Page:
Pubdate: Sat, 10 Mar 2018
Source: Globe and Mail (Canada)
Copyright: 2018 The Globe and Mail Company
Author: Margaret Wente
Page: O11


The life-saving drug may actually increase opioid abuse. Here's

My friendly local pharmacy has started selling naloxone kits to the
general public. They think everyone should have one. The idea is that
you never know when you're going to have someone overdose in your home.

As the opioid crisis spreads like a curse across North America,
naloxone - a lifesaving drug that neutralizes the effects of an opioid
overdose - is not confined to first responders anymore. Schools in
Toronto are stocking up in it. Librarians across the United States
have been trained to administer it to overdosing visitors. Everywhere,
the message is: make sure you have some on hand, just in case.

So what is the effect of naloxone on reducing drug-related deaths?
Jennifer Doleac decided to find out. As an economist at the University
of Virginia, she studies the consequences (and the unintended
consequences) of public policy. She and her fellow researcher, Anita
Mukherjee at the University of Wisconsin, thought that the widespread
rollout of naloxone across the U.S. provided a natural experiment in
drug policy and moral hazard.

The concept of moral hazard is simple. If you reduce the risk of any
given behaviour, then people might do more of it. The classic example
was the introduction of seat belts in cars. It turned out that seat
belts saved lives - but not as many as you might think, because they
also encouraged some people to drive faster and more carelessly.

Most of us are rational actors - even drug addicts. As drug users
realize they're far less likely to die from an overdose, some start
using more powerful drugs, in higher doses. Some switch to fentanyl
(which is far deadlier than heroin). Some "use" more often. "You
wouldn't think that people caught in the depths of addiction would
respond to incentives," Prof. Doleac says. "But they do."

There's plenty of anecdotal evidence for what's happened since
naloxone became common. In their paper, the professors cite media
reports that describe naloxone parties, where people use heroin and
prescription painkillers knowing that they have easy access to
naloxone in case they overdose. First responders say they're fed up
with saving the same people over and over again. Recently The New York
Times chronicled the depressing story of Patrick Griffin, a long-time
addict with a heroin and fentanyl habit, who once managed to overdose
no fewer than four times in six hours. Each time, emergency medical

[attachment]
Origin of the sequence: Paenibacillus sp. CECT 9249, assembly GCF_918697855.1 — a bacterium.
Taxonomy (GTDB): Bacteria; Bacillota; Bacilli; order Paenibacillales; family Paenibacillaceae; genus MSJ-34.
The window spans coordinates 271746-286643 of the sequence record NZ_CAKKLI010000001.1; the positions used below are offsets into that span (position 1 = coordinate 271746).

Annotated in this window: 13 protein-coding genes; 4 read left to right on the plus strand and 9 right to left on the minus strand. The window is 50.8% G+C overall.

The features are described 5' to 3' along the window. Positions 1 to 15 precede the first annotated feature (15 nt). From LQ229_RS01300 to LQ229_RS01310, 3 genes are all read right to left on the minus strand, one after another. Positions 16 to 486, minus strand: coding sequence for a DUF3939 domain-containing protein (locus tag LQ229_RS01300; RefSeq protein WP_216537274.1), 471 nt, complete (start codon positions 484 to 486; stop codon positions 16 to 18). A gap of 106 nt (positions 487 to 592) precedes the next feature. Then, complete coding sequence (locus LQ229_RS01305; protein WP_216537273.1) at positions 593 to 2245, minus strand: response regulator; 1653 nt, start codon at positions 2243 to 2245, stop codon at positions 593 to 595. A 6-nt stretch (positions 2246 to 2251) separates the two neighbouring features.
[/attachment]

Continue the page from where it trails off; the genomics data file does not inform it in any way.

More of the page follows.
workers revived him. Despite his family's pleading and his frequent
near-death experiences, Mr. Griffin stubbornly refuses to go into
treatment. One town councillor in Ohio got so annoyed with repeat
offenders that he proposed cutting them off after the first two overdoses.

Naloxone has caused a variety of other unintended consequences, the
researchers say. Drug-related theft is up. So are emergency-room
visits. There's even evidence that in one region of the U.S. - the
Midwest - naloxone use actually increased overall drug mortality.

Prof. Doleac expected that their results would be controversial. What
she did not expect was the enraged reaction from people in the
public-health world. The moment their paper was published this week,
the twittersphere exploded. She was deluged with abuse, even death

"The public-health community should acknowledge the behavioural
effects we find here," she says. "But they really don't like the idea
that there might be trade-offs." Why the resistance? As fierce
advocates for more harm-reduction strategies, such as access to
naloxone, they're afraid that admitting to any potential downside
would weaken their arguments for more resources and strengthen the
resistance against them.

Economists have seen this all before. After the development of
treatments that turned HIV from a death sentence into a manageable
condition, risky sexual behaviour among gay men exploded. One study,
cited by the researchers, found that treating HIV-positive men more
than doubled their number of sexual partners, and led to a sharp
increase in HIV incidence. Then as now, publichealth activists didn't
want to deal with the evidence.

To be clear, nobody - certainly not Prof. Doleac - thinks we should
withhold lifesaving treatment from drug users. But we shouldn't ignore
the evidence either. Naloxone is no magic bullet. The overwhelming
lesson of the opioid crisis is how intractable it is. There are no
quick wins and no easy fixes. Another example: when the formulation of
OxyContin was changed to make it more tamper-resistant, opioid-related
deaths did not decline, as expected. People just switched to heroin.

"We need to experiment with a variety of approaches," Prof. Doleac
concludes. "And we should be humble."
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